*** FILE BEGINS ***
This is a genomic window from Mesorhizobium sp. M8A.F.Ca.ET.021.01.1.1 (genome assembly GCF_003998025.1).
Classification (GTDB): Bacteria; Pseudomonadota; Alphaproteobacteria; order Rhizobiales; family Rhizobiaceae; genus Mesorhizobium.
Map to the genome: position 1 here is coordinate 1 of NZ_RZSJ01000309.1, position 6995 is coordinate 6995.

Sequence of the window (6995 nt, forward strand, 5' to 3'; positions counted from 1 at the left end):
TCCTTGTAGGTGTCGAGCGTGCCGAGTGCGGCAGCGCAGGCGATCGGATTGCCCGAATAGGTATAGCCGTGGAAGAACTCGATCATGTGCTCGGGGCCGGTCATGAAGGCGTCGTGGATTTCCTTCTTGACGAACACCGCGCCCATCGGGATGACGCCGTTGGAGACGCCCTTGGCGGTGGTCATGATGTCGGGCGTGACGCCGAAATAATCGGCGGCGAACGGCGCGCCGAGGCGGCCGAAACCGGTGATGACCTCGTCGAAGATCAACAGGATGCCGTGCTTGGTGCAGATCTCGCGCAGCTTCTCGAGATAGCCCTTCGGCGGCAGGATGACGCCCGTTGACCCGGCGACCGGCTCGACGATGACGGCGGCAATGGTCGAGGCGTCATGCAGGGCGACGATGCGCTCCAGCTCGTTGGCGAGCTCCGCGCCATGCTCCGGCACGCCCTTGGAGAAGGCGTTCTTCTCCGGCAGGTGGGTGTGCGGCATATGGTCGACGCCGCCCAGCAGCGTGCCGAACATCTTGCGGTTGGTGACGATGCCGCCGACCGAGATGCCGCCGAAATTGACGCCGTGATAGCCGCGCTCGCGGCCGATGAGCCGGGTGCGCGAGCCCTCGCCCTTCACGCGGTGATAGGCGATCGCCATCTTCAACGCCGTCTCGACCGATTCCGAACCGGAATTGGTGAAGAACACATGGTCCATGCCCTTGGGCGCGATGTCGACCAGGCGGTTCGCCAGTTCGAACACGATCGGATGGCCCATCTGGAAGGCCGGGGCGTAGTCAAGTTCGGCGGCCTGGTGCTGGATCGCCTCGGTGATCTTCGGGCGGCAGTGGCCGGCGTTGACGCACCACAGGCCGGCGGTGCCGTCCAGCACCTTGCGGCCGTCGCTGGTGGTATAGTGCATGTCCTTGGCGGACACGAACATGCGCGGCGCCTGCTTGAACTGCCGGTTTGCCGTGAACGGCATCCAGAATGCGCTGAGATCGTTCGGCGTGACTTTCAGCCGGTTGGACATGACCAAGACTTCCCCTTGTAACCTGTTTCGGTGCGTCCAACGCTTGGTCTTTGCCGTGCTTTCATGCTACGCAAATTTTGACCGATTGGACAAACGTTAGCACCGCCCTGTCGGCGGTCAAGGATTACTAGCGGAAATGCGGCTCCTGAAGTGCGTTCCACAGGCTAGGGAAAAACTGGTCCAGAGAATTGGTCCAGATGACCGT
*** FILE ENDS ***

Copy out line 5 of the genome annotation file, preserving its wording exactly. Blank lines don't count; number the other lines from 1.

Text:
TCCTTGTAGGTGTCGAGCGTGCCGAGTGCGGCAGCGCAGGCGATCGGATTGCCCGAATAGGTATAGCCGTGGAAGAACTCGATCATGTGCTCGGGGCCGGTCATGAAGGCGTCGTGGATTTCCTTCTTGACGAACACCGCGCCCATCGGGATGACGCCGTTGGAGACGCCCTTGGCGGTGGTCATGATGTCGGGCGTGACGCCGAAATAATCGGCGGCGAACGGCGCGCCGAGGCGGCCGAAACCGGTGATGACCTCGTCGAAGATCAACAGGATGCCGTGCTTGGTGCAGATCTCGCGCAGCTTCTCGAGATAGCCCTTCGGCGGCAGGATGACGCCCGTTGACCCGGCGACCGGCTCGACGATGACGGCGGCAATGGTCGAGGCGTCATGCAGGGCGACGATGCGCTCCAGCTCGTTGGCGAGCTCCGCGCCATGCTCCGGCACGCCCTTGGAGAAGGCGTTCTTCTCCGGCAGGTGGGTGTGCGGCATATGGTCGACGCCGCCCAGCAGCGTGCCGAACATCTTGCGGTTGGTGACGATGCCGCCGACCGAGATGCCGCCGAAATTGACGCCGTGATAGCCGCGCTCGCGGCCGATGAGCCGGGTGCGCGAGCCCTCGCCCTTCACGCGGTGATAGGCGATCGCCATCTTCAACGCCGTCTCGACCGATTCCGAACCGGAATTGGTGAAGAACACATGGTCCATGCCCTTGGGCGCGATGTCGACCAGGCGGTTCGCCAGTTCGAACACGATCGGATGGCCCATCTGGAAGGCCGGGGCGTAGTCAAGTTCGGCGGCCTGGTGCTGGATCGCCTCGGTGATCTTCGGGCGGCAGTGGCCGGCGTTGACGCACCACAGGCCGGCGGTGCCGTCCAGCACCTTGCGGCCGTCGCTGGTGGTATAGTGCATGTCCTTGGCGGACACGAACATGCGCGGCGCCTGCTTGAACTGCCGGTTTGCCGTGAACGGCATCCAGAATGCGCTGAGATCGTTCGGCGTGACTTTCAGCCGGTTGGACATGACCAAGACTTCCCCTTGTAACCTGTTTCGGTGCGTCCAACGCTTGGTCTTTGCCGTGCTTTCATGCTACGCAAATTTTGACCGATTGGACAAACGTTAGCACCGCCCTGTCGGCGGTCAAGGATTACTAGCGGAAATGCGGCTCCTGAAGTGCGTTCCACAGGCTAGGGAAAAACTGGTCCAGAGAATTGGTCCAGATGACCGT